Mediaite Interviews CNN’s Jim Acosta: Some Trump Fans ‘Lash Out’ in Ways That Make Press ‘Feel Endangered’
Mediaite spoke with CNN Chief White House Correspondent Jim Acosta about the release of his book, The Enemy of the People: A Dangerous Time to Tell the Truth in America, and the state of the media in an age where journalists are regularly demonized by the president of the United States.
Acosta’s title hit shelves last Tuesday, offering readers “a never-before-reported account of what it’s like to be the President’s most hated correspondent.”
This Q&A initially ran in Mediaite’s daily newsletter, which you can sign up for here.
MEDIAITE: There has always been tension between the executive branch and the press, from Lincoln to Roosevelt to Nixon to Trump. What, if anything makes this President’s behavior against the press and his attempts to intimidate them, different than other times throughout history? Why did you feel the need to write this book? What is the biggest takeaway you want the public to internalize from it?
ACOSTA: We have seen presidents from both parties express their frustrations with the press. That’s absolutely normal. An adversarial relationship between the president and members of the press can be expected. But what we have seen and heard directed by Trump at the news media over the last three years, I believe, lands far outside the bounds of acceptable rhetoric coming from somebody who is supposed to be the leader of the free world. We have not seen a president repeatedly demonize the press as “the enemy of the people” in modern presidential history, if ever. What started off as an act for this president has gotten out of his control. We now see some of his supporters lash out at the press in ways that make some of us feel endangered. The public has a right to know that. You will see some of that in my book.
Trump thrives on coverage and ratings. Is there anything the press can do to deny him those things — or combat them — especially when so many falsehoods are presented by him as facts. Should the press make a decision, based on circumstances, to either limit certain coverage or not cover him at all?
As the Washington Post fact-checker recently found, Trump has uttered approximately 10,000 false or misleading statements since coming into office. That pattern of dishonesty has made members of the press fact-checkers in real time. We must always hold those in power accountable for their words and actions, which means we can’t just allow false statements from the president to go unchallenged. So we still have to do that part of our job. We still have to cover the president of the United States. We can’t abandon the beat just because the current occupant of the Oval Office seems incapable, at times, of sticking to the facts.
The function of a free press used to be based on objectivity, not taking sides in an issue but just reporting the events. Today, the press is as polarized and divided as the rest of the electorate. How does the press perform its duties when each camp seems to have its own version of what those events actually are?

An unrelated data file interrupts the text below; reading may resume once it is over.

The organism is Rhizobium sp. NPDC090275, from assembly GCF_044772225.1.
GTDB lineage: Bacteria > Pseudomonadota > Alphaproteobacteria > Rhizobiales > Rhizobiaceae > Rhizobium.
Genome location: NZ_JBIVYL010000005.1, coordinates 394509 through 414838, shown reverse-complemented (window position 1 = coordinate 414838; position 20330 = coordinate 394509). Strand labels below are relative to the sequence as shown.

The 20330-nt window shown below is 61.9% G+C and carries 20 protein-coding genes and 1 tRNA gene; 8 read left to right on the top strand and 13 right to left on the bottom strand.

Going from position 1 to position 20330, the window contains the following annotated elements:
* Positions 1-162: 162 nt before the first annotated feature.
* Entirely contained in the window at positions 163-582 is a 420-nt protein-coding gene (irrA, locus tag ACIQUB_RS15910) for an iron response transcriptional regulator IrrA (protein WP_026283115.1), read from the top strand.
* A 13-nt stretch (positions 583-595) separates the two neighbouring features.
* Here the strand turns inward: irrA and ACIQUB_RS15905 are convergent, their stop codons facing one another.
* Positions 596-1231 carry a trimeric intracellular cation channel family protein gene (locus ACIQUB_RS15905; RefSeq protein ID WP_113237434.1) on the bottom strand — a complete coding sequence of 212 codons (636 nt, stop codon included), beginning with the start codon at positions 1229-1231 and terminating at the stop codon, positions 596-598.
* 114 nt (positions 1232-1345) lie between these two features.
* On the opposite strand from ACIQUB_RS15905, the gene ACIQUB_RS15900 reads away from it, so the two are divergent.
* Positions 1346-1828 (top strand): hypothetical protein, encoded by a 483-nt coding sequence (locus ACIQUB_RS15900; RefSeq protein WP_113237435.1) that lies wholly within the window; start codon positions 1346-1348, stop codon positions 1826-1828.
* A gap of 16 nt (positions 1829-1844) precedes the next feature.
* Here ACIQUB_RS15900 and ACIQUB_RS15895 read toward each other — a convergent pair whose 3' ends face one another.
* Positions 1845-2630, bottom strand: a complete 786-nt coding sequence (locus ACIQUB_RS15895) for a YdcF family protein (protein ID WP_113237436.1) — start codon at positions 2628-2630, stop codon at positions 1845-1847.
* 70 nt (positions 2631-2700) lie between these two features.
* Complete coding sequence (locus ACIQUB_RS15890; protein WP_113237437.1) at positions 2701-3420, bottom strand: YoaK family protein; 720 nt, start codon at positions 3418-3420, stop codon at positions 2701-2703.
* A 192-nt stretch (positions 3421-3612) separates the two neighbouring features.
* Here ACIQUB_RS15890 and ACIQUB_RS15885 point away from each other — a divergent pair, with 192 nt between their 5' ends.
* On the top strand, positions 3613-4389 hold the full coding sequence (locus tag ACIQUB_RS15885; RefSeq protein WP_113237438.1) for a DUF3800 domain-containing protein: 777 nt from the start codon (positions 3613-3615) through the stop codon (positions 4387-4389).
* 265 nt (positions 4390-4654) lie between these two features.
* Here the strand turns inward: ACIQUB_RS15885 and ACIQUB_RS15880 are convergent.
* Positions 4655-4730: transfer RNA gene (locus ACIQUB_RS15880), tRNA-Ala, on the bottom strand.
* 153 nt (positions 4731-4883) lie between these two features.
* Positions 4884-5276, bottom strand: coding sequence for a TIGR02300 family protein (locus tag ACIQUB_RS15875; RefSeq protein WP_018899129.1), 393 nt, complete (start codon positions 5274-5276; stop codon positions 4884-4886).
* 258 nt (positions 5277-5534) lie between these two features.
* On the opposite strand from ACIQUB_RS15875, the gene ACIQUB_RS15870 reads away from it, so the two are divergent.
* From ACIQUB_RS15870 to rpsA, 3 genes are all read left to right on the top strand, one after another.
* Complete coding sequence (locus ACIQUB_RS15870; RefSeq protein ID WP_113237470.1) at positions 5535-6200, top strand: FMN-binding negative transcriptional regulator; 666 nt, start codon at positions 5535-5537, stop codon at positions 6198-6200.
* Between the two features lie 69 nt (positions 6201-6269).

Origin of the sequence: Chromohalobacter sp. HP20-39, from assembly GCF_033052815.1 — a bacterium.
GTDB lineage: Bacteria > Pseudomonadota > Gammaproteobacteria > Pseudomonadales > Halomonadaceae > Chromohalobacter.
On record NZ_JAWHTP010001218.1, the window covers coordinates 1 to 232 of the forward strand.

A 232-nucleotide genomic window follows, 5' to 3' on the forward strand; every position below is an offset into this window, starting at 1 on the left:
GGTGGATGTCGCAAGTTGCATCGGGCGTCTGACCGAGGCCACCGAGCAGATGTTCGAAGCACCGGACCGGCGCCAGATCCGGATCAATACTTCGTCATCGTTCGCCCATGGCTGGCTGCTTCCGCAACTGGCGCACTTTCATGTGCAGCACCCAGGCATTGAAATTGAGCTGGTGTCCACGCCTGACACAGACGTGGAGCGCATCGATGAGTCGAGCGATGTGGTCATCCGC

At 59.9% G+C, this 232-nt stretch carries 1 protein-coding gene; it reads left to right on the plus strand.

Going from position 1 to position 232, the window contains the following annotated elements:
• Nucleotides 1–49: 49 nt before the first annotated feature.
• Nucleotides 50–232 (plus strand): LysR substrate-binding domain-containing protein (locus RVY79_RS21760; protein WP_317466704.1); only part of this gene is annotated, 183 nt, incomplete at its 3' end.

As reporters, we not only deliver the news of the day. We must also defend the truth. And just because we are pro-truth doesn’t mean we are anti-Trump. But as I write in my book, there aren’t two sides to a story when it’s a matter of right versus wrong. When it comes to white supremacist violence in Charlottesville, for example, there was only one side to the story. There weren’t very fine people on both sides. That’s the truth.
In the age of Trump, so many precedents have been set and so many norms have been broken. Do you ever see a time where the press goes back to business as usual, as it used to be? Or has the function of the press been changed forever, even after Trump is gone?
As I write in my book, a different kind of president calls for a different kind of playbook for journalists and citizens. We now have a president who attacks members of the press simply for doing their jobs. I doubt the next president, Republican or Democrat, will call us “the enemy.” When that rhetoric ends, I think you will see the temperature return to something close to normal.The function of the press will never change. But make no mistake, these are unprecedented challenges for our profession. We are here to speak truth to power. But it’s difficult to speak truth to power, when those in power can crush the truth.
As a White House correspondent for a major news outlet, you have extraordinary access to sources and figures that are part of the administration. When those sources give you information that has been vetted and verified and is then denied by others in the administration, how do you feel about the blatant nature of the conflicting facts being presented?
We do have a major challenge in that we rely on sources who will only speak to us anonymously. Then Trump comes out and calls those sources “phony.” That’s despite the fact that he’s talked to reporters in this same fashion in the past. The public needs to understand that some of the major figures of this administration speak to us “on background” all the time. And some of those same figures, like the first two press secretaries for this White House, have also blatantly lied to the American people. This has created a record of dishonesty for the Trump administration that won’t soon be forgotten. As I write in my book, the Trump White House is often like reporting inside a “hall of mirrors.” But we can’t get lost in our pursuit of the truth. That task is important, perhaps now more than ever.
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